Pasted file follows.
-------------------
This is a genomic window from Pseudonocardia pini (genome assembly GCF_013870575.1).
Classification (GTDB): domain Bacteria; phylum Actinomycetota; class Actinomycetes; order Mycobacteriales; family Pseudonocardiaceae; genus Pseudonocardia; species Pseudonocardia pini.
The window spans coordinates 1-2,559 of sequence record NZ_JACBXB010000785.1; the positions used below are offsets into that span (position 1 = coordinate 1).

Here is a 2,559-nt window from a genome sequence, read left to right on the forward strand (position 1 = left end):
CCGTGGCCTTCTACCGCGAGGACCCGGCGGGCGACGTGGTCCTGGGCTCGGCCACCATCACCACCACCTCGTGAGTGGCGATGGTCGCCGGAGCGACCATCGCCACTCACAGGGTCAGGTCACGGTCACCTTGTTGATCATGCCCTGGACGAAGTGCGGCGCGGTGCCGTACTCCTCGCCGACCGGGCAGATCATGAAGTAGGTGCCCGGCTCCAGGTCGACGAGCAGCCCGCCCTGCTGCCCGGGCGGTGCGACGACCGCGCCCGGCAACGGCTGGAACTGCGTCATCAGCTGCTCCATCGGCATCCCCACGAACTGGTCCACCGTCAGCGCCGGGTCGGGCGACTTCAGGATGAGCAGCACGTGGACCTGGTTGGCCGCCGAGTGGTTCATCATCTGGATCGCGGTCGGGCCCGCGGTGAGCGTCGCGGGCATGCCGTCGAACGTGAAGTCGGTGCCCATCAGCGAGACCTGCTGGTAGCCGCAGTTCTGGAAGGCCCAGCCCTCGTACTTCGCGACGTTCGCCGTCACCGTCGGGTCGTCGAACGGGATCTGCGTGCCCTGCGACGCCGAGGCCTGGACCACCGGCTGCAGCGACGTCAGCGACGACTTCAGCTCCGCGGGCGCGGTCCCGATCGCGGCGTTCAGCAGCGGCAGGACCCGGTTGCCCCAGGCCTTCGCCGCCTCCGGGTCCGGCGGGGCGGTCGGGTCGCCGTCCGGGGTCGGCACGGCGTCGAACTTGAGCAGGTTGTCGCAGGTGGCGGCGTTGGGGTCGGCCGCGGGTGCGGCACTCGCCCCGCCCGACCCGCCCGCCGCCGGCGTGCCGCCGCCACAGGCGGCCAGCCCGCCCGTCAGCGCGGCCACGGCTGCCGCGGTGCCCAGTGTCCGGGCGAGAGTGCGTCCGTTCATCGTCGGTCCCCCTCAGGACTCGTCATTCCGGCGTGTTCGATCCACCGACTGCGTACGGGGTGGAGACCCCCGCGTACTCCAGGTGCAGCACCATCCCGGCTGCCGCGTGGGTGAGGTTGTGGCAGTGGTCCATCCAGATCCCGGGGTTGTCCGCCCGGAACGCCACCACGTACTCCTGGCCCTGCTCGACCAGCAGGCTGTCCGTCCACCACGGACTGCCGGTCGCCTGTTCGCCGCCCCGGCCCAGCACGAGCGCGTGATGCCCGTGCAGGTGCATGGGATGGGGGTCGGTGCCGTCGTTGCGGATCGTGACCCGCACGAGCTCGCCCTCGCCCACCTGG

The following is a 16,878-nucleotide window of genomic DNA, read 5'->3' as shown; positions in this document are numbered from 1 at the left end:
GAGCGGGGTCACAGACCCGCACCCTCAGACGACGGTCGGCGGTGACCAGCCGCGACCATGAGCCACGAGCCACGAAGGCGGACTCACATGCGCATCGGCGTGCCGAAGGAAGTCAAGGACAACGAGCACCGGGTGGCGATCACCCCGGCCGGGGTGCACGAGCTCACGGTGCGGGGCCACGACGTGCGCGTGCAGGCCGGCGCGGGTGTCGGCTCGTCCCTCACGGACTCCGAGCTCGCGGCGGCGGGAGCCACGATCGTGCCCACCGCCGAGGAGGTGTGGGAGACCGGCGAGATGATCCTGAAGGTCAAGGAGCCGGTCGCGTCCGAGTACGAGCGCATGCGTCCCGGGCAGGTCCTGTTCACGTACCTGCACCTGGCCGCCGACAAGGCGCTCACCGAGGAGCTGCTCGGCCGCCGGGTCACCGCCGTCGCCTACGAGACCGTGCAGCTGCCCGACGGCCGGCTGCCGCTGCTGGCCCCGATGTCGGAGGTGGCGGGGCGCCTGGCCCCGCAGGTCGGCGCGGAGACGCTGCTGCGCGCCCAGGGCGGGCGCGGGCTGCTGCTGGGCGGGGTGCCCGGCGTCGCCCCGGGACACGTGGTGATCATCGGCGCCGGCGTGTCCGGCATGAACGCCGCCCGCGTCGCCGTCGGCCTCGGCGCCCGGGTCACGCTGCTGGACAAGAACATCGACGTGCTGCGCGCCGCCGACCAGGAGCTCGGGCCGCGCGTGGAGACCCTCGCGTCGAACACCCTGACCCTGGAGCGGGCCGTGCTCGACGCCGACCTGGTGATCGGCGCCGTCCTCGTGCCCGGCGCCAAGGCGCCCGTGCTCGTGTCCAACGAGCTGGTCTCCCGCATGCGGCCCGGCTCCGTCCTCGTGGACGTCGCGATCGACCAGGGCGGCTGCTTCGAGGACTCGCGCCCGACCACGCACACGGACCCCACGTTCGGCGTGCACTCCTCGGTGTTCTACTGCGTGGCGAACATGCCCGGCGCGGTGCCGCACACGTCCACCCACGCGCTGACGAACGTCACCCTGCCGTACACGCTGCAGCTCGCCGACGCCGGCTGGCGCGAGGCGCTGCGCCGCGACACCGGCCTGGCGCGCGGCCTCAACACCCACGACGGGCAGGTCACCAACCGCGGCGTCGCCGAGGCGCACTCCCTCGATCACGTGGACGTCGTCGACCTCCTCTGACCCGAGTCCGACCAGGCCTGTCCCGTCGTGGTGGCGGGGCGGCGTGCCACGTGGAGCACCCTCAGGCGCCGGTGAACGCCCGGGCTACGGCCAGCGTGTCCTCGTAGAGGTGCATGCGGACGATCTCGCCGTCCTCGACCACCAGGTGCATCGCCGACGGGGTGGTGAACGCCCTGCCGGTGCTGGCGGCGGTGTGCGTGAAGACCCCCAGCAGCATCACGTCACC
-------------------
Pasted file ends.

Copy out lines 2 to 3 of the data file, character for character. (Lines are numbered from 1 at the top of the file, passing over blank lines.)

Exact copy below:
Classification (GTDB): domain Bacteria; phylum Actinomycetota; class Actinomycetes; order Mycobacteriales; family Pseudonocardiaceae; genus Pseudonocardia; species Pseudonocardia pini.
The window spans coordinates 1-2,559 of sequence record NZ_JACBXB010000785.1; the positions used below are offsets into that span (position 1 = coordinate 1).